Probing the deep structure of the collective psyche, or just noise? Either way, kind of interesting.
Are people Googling “abstinence” worried more generally about children’s behavior — maybe their own children’s behavior? Compare the pattern across states in Google searches for “abstinence” and “b. f. skinner” (correlation .79)*:
Out of the top 100 most-correlated-with-“abstinence” searches, these are the others that plausibly have to do with children’s behavior (correlated between .79 and 87):
attention deficit disorder
attention deficit hyperactivity
attention deficit hyperactivity disorder
girls basketball team
My mental image here is one of parental desperation, a parent who one day is thinking of how to get her daughter onto the girls’ basketball team and Googling “student motivation,” and the next day is back to “punishment.”
Two other things about the Abstinence Searchers. One is they may be health worriers generally, and/or have health problems (or live in communities with these problems), because these are also in the top 100:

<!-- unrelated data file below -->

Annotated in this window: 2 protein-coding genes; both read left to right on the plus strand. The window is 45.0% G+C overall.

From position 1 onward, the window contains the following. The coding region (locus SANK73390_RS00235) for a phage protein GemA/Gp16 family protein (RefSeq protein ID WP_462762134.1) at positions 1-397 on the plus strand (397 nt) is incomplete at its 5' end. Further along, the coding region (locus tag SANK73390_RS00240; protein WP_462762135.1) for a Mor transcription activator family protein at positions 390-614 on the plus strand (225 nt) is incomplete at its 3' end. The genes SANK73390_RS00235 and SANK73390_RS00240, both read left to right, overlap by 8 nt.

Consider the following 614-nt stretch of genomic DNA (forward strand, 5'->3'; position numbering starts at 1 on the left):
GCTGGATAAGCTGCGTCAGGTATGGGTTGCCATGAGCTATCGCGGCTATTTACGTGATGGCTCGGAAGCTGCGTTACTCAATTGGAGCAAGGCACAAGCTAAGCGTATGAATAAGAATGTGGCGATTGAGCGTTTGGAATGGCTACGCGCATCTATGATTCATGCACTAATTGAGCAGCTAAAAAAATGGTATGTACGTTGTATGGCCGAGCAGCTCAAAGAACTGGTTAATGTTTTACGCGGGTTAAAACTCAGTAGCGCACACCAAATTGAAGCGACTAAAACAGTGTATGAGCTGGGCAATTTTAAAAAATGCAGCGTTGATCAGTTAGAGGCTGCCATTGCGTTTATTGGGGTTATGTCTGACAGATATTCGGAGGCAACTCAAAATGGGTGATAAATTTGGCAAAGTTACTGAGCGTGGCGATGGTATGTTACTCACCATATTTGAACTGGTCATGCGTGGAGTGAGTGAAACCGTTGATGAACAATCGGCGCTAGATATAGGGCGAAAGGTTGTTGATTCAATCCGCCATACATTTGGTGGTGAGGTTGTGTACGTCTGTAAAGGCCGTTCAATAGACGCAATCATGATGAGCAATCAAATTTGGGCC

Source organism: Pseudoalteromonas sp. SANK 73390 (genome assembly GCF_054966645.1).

coping with stress
effects of drinking
infant death syndrome
irritable bowel syndrome
sudden infant death
sudden infant death syndrome
This second list makes me more sympathetic to the Abstinence Searchers. On the other hand, it looks like there is a lot of homeschooling going on here as well (the correlation of “abstinence” with “homeschooling” is .54, not in the top 100 but pretty good). These are also in the top 100:
activities for preschool
activities for preschoolers
activities for students
list of famous people
list of the 50 states
projects for students
I am not in favor of abstinence education because it doesn’t serve children well, and I like the idea of children taught complete information by trained professionals. I would never draw conclusions from this kind of superficial analysis, but it’s a little depressing.
* Note, perhaps due to an outbreak of abstinence education in Mississippi, the number of searches there was an outlier, so I top-coded Mississippi at just over the level of the next-highest state, South Dakota.